We have all been there, you read a recipe, you decide to prepare the dish, only to find that some essential information is missing, that the ingredients are impossible to find or that the result is something completely different. For instance, we once decided to prepare a fairly complex dish. It consisted of four components, one being a popcorn-like version of saffron rice. The steps were not too challenging: cook sushi rice with saffron, dry for 2 days and then fry in oil on 180 °C or 355 °F for 10 minutes until the rice looks like popcorn. Sounds do-able, doesn’t it? Apart from the ‘like popcorn’. All rice turned out fat and golden-brown. Finally, we figured it out: we had to use a neutral oil with a very high smoking point, for instance refined sesame seed or avocado oil. But that information wasn’t provided in the recipe. Why not, we wonder, isn’t the goal of a recipe to help the reader prepare it? So why not provide all the necessary information?
(In case you wonder what the smoking point of oil is, it’s the temperature on which the oil breaks down. That’s when it may release unhealthy, damaging chemicals and nasty flavours. Olive oil has a relative low smoking point which is why you should pay careful attention to your pan when using it for frying.)
Je Sais Cuisinier
Ginnete Mathiot approach to recipes is clearly based on an ambition to educate, to transfer and share knowledge. She was born in 1907 in Paris and pursued a career as a teacher and inspector in home economics and as an author of many cookbooks. She didn’t own a restaurant, she never worked as a chef, she wasn’t a tv-celebrity. She was focused on sharing recipes and useful household and kitchen information. Millions of copies of her cookbooks were sold and many more benefitted from her knowledge and experience.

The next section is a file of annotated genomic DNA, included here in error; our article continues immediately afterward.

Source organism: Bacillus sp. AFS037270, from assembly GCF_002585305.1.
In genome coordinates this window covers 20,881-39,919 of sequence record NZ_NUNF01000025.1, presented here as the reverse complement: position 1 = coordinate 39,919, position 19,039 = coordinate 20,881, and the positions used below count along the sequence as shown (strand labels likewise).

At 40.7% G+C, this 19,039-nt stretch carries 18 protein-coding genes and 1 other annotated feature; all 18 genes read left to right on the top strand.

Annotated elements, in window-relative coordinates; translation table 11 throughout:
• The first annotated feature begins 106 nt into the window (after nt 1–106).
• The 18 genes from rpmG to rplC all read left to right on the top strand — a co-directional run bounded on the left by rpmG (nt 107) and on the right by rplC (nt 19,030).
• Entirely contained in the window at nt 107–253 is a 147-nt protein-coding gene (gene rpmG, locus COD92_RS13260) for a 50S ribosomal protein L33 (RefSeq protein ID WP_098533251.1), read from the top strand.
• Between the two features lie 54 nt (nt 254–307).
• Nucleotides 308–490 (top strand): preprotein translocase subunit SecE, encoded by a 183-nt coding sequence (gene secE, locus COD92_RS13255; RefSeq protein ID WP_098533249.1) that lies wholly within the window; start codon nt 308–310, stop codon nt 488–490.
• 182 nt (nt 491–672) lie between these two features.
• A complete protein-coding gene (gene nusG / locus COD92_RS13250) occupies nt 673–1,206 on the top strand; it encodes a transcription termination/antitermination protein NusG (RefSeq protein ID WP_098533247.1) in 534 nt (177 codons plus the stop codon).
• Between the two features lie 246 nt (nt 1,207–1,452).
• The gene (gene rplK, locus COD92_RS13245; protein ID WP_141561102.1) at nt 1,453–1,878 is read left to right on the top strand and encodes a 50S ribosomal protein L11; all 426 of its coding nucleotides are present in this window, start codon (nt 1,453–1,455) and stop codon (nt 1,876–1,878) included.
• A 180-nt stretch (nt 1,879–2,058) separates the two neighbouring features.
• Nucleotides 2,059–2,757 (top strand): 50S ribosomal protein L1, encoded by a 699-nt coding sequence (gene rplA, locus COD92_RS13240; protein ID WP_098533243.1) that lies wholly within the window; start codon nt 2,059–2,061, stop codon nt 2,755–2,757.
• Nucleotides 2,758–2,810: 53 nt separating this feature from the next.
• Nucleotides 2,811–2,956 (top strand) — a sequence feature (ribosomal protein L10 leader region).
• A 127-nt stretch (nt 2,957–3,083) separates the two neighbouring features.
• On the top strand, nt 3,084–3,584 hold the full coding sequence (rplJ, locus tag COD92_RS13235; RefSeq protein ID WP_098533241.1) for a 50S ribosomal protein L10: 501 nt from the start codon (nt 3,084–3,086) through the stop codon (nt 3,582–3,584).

When she was 25 years old she published her classic Je Sais Cuisinier. Today the book is known as La Cuisine pour Tous. The English version is titled I Know How to Cook. It is a very useful cookbook with recipes that truly help you to prepare a dish. She also wrote excellent books on patisserie and preserves.
When you leave through I Know How to Cook you will notice helpful sections on spices, aromatic vegetables and flavourings, you’ll see a well written glossary of essential cooking terms, seasonal suggestions and many more aspects of food.
Given the time of year we looked for the artichoke-section of the book. Such a delicious vegetable! She includes a recipe for Artichoke Hearts Printanière (artichoke hearts with a filling of mushrooms, shallot, boiled egg, ham and artichoke, grilled in the oven) and for Artichokes à la Barigoule. This is a classic dish from the Provence region. The artichoke hearts are stuffed, wrapped in bacon, fried and then cooked in a sauce with carrots and onion. The artichoke is then served with the (strained) sauce. Next week we will publish our vegetarian version of this classic.
Her books (in French, Italian and English) are available via your local bookstore and the usual channels.
2 thoughts on “I Know How To Cook”
Great review of this cookbook.
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